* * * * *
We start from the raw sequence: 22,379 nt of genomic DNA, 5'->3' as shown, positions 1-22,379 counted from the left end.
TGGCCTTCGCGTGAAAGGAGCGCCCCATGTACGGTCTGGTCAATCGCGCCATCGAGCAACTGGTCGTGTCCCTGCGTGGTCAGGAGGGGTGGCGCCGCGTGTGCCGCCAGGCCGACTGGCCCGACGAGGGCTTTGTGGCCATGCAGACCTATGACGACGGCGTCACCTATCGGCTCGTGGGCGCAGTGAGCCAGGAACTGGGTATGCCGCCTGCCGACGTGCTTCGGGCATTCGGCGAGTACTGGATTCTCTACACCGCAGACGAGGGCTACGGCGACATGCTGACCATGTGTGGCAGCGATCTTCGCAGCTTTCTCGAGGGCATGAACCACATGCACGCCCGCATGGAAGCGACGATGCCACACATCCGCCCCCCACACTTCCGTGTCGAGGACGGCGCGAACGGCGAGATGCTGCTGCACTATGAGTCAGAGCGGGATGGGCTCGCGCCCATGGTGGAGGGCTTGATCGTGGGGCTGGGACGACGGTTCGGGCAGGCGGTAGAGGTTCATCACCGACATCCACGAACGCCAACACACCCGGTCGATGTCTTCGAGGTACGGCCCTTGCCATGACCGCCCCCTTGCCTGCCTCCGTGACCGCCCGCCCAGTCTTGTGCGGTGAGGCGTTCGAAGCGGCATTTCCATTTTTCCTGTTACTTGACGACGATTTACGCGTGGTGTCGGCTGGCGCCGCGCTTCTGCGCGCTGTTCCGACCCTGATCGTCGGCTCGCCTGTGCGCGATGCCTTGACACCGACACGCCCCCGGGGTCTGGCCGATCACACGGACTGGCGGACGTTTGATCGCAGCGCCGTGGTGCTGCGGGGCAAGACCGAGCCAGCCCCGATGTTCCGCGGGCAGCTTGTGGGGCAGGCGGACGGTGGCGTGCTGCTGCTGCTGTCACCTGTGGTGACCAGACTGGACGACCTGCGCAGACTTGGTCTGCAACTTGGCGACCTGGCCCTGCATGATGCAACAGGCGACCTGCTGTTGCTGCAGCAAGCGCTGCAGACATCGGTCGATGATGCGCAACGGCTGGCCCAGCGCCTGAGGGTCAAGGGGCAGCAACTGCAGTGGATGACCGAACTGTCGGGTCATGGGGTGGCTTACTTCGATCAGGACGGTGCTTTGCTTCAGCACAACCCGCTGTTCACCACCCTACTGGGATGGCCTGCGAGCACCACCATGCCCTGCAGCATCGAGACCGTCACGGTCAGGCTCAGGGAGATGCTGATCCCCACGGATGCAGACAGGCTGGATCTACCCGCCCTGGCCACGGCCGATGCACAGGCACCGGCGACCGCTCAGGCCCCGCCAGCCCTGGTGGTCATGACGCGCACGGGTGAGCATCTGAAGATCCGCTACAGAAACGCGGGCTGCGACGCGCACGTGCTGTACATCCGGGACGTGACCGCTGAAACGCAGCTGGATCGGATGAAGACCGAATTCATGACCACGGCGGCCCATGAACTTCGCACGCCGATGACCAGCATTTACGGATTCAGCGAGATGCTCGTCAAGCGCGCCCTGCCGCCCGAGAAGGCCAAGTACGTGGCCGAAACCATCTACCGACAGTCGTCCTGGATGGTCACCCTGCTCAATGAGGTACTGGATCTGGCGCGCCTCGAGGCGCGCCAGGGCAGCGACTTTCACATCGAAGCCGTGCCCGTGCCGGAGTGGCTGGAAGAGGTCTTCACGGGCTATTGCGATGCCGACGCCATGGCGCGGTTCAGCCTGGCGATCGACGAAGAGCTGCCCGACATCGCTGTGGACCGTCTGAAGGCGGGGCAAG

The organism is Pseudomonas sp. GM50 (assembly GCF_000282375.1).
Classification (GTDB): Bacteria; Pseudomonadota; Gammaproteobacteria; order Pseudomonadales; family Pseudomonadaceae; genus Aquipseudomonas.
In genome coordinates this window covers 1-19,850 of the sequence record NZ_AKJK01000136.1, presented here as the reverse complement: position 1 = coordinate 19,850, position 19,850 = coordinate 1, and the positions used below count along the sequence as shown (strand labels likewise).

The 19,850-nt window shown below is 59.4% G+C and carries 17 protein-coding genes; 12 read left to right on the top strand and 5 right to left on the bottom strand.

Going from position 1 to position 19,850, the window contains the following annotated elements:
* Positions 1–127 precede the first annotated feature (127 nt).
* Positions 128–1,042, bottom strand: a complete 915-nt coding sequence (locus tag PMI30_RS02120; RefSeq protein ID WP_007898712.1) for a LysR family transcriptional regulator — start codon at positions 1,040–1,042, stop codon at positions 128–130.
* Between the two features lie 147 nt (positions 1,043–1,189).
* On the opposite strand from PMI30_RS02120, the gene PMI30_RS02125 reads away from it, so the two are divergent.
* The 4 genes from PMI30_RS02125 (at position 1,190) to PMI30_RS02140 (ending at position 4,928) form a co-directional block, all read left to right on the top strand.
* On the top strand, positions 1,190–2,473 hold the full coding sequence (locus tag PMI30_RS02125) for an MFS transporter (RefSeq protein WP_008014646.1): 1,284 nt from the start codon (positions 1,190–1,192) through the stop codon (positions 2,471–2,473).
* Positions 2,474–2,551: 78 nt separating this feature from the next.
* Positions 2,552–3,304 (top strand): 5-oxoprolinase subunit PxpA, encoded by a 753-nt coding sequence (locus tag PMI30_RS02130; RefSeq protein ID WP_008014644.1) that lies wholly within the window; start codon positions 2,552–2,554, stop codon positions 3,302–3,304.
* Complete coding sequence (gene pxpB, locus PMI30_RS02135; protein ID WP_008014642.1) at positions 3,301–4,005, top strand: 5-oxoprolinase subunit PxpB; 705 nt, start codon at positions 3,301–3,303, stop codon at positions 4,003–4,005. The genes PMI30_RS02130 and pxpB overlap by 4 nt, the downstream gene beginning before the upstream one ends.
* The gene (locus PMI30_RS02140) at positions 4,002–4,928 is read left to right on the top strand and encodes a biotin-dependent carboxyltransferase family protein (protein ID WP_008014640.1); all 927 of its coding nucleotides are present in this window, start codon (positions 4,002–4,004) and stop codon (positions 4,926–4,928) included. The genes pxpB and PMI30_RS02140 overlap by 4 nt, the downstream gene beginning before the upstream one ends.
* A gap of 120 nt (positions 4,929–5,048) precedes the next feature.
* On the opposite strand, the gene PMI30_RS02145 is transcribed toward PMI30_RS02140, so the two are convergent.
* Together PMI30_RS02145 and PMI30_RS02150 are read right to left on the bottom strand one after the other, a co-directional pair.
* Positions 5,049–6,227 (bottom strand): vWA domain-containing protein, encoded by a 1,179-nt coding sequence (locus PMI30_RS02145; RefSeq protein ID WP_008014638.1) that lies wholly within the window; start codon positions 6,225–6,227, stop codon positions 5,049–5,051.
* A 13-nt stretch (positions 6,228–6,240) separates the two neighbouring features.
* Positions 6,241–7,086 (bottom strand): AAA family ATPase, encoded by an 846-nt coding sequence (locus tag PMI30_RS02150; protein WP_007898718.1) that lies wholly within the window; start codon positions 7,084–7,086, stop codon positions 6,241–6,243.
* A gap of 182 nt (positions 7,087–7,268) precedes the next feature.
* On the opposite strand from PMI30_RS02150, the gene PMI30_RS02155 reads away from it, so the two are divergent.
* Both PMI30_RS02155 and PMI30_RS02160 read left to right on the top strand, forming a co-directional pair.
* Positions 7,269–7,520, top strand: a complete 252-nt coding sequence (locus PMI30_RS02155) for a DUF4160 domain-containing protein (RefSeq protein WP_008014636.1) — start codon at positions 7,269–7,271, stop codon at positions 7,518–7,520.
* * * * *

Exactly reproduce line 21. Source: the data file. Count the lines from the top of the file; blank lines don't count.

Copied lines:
* Positions 5,049–6,227 (bottom strand): vWA domain-containing protein, encoded by a 1,179-nt coding sequence (locus PMI30_RS02145; RefSeq protein ID WP_008014638.1) that lies wholly within the window; start codon positions 6,225–6,227, stop codon positions 5,049–5,051.